In 2009, Gilbert Williams and his business partner Gary Zimmer, founder of Midwestern BioAg, purchased a cleaning mill in Lone Rock, Wisconsin to process rye cover crop seed. As the news of the operation spread, more farmers brought their grain to be cleaned. Jeremy Lynch, a farmer and Gil’s then employee, now co-owner of Enos Farms, took some wheat and rye home to experiment and, using a coffee grinder, developed the wheat/rye blend that eventually became Lonesome Stone Milling’s most popular product, pancake mix. When the building adjoining the cleaning mill became available, Gil and his wife Judy invested in a 30” stone mill and their business expanded into that space.
You might recall seeing Gil in his classic suspenders and Got Flour? t-shirt in this Farmer Hero video from last summer when FarmAid hosted their festival in East Troy, Wisconsin.
After a decade of stone milling locally grown grain, Gil has built close relationships with the network of area grain farmers with whom he works, offering a market for their grain as well as “toll” milling, or processing grain under an individual farm’s own label for a fee. Gil was an early adopter to the concept of “identify preservation” and has advocated for the farmer partners he works with, starting by listing them on his website, packaging, and other promotional materials. In turn, that advocacy has built closer connections between consumers and the farmers growing their grain and told the story of the important role they play in stewarding the beautiful landscapes and rich soil that make Wisconsin’s Driftless Region so special.
And now, a new chapter begins for the Wisconsin local grain community as Gil transitions into retirement. Lonesome Stone has been toll milling grain for Meadowlark Organics, a farm in nearby Ridgeway, Wisconsin owned by Paul Bickford and Halee and John Wepking, for four years. Halee and John are currently in the process of building a mill on their farm to expand on the foundation Gil built. The goal of the new Meadowlark Community Mill is to strengthen relationships and markets for organic farmers throughout Wisconsin’s Driftless Region with the hope of connecting an even greater number of consumers, area businesses, and institutions with locally produced, organic stone ground grain. Gil will advise Halee and John on setting up their mill, which will open this summer.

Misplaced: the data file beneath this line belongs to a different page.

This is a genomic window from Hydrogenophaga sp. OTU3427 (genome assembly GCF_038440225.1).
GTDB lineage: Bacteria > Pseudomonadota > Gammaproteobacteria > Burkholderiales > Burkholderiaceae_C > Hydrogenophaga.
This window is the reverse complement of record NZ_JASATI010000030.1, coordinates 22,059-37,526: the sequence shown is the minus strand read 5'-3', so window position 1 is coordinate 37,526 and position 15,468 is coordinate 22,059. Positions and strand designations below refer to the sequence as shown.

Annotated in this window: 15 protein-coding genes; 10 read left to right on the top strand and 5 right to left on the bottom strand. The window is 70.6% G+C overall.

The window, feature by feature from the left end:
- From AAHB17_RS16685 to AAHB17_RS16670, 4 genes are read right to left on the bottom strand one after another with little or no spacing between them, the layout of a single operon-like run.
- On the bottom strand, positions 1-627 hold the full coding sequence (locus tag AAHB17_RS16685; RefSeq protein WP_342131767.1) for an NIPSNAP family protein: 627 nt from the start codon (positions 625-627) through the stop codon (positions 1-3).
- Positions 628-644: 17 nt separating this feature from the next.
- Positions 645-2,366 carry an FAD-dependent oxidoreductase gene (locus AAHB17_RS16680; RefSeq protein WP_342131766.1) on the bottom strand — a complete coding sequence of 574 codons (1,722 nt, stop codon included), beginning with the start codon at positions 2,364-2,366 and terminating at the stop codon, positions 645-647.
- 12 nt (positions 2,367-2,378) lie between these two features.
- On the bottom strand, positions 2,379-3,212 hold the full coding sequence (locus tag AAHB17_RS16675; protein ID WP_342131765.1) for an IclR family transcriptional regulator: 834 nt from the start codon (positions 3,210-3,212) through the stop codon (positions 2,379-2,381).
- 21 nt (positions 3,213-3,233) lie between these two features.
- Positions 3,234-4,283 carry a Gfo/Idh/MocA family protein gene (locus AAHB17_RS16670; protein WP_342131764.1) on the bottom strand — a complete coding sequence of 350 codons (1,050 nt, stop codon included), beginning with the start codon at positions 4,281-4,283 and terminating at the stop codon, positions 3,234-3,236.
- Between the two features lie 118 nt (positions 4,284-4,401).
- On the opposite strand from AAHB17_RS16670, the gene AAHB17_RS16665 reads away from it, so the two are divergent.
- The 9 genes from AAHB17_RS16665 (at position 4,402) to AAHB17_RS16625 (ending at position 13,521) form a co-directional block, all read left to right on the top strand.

From left to right: Paul Bickford, Larry Dammen, Dennis Dochnahl, Gilbert Williams, Dave Dolan, and John Wepking, at Lonesome Stone Milling in 2017.
Once the new mill is operational, Lonesome Stone will close its doors. As a homage to Lonesome Stone, Meadowlark Community Mill will continue to sell their own version of the wheat/rye blend pancake mix that so many consumers across the Upper Midwest have grown to love over the past decade. And the local grains family in Wisconsin is growing, as Meadowlark Community Mill welcomes Rink DaVee, long time local food advocate and farmer, to the team as head miller. Rink has years of experience growing, cooking, and distributing local food, and has a passion for baking and connecting consumers with their foods’ origin.
Tortilleria Zepeda, another grain-based business Gil has been working with in recent years, will be taking over the lease and storefront Lonesome Stone has occupied in Lone Rock. A passion project run by husband-wife team Heidi and Julian Zepeda, Tortilleria Zepeda offers locally-sourced blue, yellow, and white corn tortillas — learn more about them below.
Gil says he hopes to continue to act as a resource on regenerative agriculture, local processing, and grain marketing in his retirement, supporting the next generation of regional grain advocates. Please join us in thanking and congratulating Gil for his achievements, insights, and leadership over the past decade as a community miller and local grain evangelist. You can read a note from Gil on the mill’s transition plan on the Lonesome Stone Milling homepage. And for more on Lonesome Stone, check out this episode of Wisconsin Foodie from January 2015.